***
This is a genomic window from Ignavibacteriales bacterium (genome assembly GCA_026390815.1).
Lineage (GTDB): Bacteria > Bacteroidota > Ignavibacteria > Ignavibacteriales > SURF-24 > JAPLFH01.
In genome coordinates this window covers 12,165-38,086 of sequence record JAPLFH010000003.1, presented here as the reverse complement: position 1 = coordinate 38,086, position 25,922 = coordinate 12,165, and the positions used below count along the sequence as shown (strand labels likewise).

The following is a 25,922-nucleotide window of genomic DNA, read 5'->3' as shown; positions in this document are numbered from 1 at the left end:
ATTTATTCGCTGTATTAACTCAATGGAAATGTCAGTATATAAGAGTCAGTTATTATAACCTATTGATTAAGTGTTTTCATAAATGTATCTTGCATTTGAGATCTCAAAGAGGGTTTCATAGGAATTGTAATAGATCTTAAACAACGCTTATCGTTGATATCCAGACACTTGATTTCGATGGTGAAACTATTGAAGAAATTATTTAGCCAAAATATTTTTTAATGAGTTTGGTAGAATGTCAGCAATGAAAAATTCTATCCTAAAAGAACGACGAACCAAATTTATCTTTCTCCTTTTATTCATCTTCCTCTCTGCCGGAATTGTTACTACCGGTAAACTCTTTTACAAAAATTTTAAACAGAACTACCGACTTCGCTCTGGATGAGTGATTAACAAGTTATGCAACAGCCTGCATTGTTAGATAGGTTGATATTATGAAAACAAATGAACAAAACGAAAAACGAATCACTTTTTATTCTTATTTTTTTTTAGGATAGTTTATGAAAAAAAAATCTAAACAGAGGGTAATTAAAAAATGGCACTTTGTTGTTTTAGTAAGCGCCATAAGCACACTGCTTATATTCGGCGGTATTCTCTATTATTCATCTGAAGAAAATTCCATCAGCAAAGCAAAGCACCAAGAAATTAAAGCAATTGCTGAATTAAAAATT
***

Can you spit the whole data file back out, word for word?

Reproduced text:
This is a genomic window from Ignavibacteriales bacterium (genome assembly GCA_026390815.1).
Lineage (GTDB): Bacteria > Bacteroidota > Ignavibacteria > Ignavibacteriales > SURF-24 > JAPLFH01.
In genome coordinates this window covers 12,165-38,086 of sequence record JAPLFH010000003.1, presented here as the reverse complement: position 1 = coordinate 38,086, position 25,922 = coordinate 12,165, and the positions used below count along the sequence as shown (strand labels likewise).

The following is a 25,922-nucleotide window of genomic DNA, read 5'->3' as shown; positions in this document are numbered from 1 at the left end:
ATTTATTCGCTGTATTAACTCAATGGAAATGTCAGTATATAAGAGTCAGTTATTATAACCTATTGATTAAGTGTTTTCATAAATGTATCTTGCATTTGAGATCTCAAAGAGGGTTTCATAGGAATTGTAATAGATCTTAAACAACGCTTATCGTTGATATCCAGACACTTGATTTCGATGGTGAAACTATTGAAGAAATTATTTAGCCAAAATATTTTTTAATGAGTTTGGTAGAATGTCAGCAATGAAAAATTCTATCCTAAAAGAACGACGAACCAAATTTATCTTTCTCCTTTTATTCATCTTCCTCTCTGCCGGAATTGTTACTACCGGTAAACTCTTTTACAAAAATTTTAAACAGAACTACCGACTTCGCTCTGGATGAGTGATTAACAAGTTATGCAACAGCCTGCATTGTTAGATAGGTTGATATTATGAAAACAAATGAACAAAACGAAAAACGAATCACTTTTTATTCTTATTTTTTTTTAGGATAGTTTATGAAAAAAAAATCTAAACAGAGGGTAATTAAAAAATGGCACTTTGTTGTTTTAGTAAGCGCCATAAGCACACTGCTTATATTCGGCGGTATTCTCTATTATTCATCTGAAGAAAATTCCATCAGCAAAGCAAAGCACCAAGAAATTAAAGCAATTGCTGAATTAAAAATT